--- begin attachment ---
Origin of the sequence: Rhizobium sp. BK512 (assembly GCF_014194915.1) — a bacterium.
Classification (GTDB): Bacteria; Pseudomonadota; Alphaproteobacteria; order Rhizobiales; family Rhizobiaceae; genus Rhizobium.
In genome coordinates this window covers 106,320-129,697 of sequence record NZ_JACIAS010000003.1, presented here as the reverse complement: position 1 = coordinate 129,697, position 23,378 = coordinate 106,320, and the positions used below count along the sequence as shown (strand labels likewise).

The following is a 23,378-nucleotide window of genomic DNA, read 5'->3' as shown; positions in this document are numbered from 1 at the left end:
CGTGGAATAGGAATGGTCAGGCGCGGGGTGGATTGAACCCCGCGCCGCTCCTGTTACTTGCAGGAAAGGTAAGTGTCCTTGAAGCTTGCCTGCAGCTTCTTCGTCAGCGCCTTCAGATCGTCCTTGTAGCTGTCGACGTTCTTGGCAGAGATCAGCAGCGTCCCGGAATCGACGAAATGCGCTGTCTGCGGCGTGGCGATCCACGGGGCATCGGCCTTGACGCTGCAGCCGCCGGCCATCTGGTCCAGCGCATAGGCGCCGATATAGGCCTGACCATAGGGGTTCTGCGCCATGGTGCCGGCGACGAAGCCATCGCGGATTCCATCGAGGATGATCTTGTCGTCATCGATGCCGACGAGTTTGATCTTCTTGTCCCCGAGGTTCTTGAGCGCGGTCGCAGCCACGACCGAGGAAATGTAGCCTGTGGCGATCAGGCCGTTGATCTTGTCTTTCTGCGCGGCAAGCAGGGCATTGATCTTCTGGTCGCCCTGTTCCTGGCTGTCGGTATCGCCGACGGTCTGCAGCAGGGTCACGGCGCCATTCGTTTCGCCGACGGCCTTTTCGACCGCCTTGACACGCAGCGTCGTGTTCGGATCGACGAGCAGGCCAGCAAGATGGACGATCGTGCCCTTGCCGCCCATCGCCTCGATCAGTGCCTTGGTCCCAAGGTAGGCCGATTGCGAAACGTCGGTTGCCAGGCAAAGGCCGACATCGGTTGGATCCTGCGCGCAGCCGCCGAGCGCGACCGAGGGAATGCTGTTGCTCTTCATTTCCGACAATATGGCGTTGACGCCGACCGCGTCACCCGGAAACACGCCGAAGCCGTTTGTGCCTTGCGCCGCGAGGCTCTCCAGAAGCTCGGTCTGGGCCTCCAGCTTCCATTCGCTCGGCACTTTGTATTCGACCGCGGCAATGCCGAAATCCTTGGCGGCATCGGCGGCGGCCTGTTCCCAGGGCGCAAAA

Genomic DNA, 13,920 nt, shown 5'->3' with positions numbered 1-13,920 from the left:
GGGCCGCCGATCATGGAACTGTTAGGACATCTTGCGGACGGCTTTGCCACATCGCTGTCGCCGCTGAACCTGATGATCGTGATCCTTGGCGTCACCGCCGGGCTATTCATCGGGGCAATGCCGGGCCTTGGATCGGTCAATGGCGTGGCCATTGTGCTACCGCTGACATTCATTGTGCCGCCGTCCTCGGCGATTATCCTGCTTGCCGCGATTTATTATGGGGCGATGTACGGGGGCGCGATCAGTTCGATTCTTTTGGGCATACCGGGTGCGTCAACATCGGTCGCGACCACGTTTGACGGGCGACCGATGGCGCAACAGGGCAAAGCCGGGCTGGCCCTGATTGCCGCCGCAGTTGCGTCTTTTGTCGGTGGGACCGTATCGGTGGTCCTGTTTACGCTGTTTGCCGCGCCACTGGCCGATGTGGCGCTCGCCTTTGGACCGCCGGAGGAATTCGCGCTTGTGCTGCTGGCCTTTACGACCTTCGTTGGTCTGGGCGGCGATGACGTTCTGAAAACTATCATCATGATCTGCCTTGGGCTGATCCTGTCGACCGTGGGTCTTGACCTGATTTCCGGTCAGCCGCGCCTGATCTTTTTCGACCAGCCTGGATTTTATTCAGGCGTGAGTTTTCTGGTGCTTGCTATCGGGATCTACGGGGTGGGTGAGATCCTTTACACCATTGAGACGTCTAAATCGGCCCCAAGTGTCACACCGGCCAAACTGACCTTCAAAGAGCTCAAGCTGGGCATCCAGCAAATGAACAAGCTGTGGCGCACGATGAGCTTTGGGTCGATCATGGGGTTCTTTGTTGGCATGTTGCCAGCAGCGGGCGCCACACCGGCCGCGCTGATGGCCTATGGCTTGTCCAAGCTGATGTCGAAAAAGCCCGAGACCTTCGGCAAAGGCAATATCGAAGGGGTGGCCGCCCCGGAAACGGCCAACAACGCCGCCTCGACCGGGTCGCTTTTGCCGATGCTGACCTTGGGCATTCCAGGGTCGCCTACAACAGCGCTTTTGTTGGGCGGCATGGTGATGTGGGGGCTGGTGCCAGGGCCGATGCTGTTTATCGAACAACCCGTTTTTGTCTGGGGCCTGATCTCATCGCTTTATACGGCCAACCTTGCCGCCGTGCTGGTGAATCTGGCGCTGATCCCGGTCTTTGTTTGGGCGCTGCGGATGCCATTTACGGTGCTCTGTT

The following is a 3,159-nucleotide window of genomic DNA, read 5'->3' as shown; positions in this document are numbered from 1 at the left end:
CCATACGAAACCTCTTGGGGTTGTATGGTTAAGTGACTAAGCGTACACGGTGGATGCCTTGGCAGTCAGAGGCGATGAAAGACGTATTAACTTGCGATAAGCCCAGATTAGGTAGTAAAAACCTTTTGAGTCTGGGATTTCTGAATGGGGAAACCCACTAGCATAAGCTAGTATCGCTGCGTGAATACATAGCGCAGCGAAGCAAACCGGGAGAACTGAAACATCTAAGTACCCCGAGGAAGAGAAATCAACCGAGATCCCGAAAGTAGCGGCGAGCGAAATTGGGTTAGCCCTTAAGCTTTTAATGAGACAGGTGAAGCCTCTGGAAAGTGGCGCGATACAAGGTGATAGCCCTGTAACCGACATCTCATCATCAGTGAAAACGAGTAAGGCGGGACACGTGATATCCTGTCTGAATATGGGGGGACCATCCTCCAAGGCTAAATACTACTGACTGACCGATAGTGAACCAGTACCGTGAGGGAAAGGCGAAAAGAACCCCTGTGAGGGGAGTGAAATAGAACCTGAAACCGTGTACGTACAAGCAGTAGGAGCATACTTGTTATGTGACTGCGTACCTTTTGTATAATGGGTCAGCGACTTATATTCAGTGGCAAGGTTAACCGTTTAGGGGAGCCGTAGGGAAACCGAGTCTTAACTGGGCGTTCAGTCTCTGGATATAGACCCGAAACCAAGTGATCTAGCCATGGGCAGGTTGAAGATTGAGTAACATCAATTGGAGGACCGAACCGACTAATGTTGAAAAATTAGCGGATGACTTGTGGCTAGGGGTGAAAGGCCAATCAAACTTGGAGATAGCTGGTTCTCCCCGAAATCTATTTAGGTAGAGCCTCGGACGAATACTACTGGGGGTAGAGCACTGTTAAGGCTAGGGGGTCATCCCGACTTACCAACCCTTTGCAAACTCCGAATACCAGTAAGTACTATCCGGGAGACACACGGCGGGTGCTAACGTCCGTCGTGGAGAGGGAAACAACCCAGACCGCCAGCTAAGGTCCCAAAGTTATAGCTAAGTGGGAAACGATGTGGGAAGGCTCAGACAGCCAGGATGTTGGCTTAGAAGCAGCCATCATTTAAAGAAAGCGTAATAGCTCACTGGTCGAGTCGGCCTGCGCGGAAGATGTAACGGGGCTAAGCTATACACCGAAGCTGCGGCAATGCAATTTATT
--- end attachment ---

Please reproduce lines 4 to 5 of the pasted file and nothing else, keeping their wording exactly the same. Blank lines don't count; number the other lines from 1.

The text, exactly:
The following is a 23,378-nucleotide window of genomic DNA, read 5'->3' as shown; positions in this document are numbered from 1 at the left end:
CGTGGAATAGGAATGGTCAGGCGCGGGGTGGATTGAACCCCGCGCCGCTCCTGTTACTTGCAGGAAAGGTAAGTGTCCTTGAAGCTTGCCTGCAGCTTCTTCGTCAGCGCCTTCAGATCGTCCTTGTAGCTGTCGACGTTCTTGGCAGAGATCAGCAGCGTCCCGGAATCGACGAAATGCGCTGTCTGCGGCGTGGCGATCCACGGGGCATCGGCCTTGACGCTGCAGCCGCCGGCCATCTGGTCCAGCGCATAGGCGCCGATATAGGCCTGACCATAGGGGTTCTGCGCCATGGTGCCGGCGACGAAGCCATCGCGGATTCCATCGAGGATGATCTTGTCGTCATCGATGCCGACGAGTTTGATCTTCTTGTCCCCGAGGTTCTTGAGCGCGGTCGCAGCCACGACCGAGGAAATGTAGCCTGTGGCGATCAGGCCGTTGATCTTGTCTTTCTGCGCGGCAAGCAGGGCATTGATCTTCTGGTCGCCCTGTTCCTGGCTGTCGGTATCGCCGACGGTCTGCAGCAGGGTCACGGCGCCATTCGTTTCGCCGACGGCCTTTTCGACCGCCTTGACACGCAGCGTCGTGTTCGGATCGACGAGCAGGCCAGCAAGATGGACGATCGTGCCCTTGCCGCCCATCGCCTCGATCAGTGCCTTGGTCCCAAGGTAGGCCGATTGCGAAACGTCGGTTGCCAGGCAAAGGCCGACATCGGTTGGATCCTGCGCGCAGCCGCCGAGCGCGACCGAGGGAATGCTGTTGCTCTTCATTTCCGACAATATGGCGTTGACGCCGACCGCGTCACCCGGAAACACGCCGAAGCCGTTTGTGCCTTGCGCCGCGAGGCTCTCCAGAAGCTCGGTCTGGGCCTCCAGCTTCCATTCGCTCGGCACTTTGTATTCGACCGCGGCAATGCCGAAATCCTTGGCGGCATCGGCGGCGGCCTGTTCCCAGGGCGCAAAA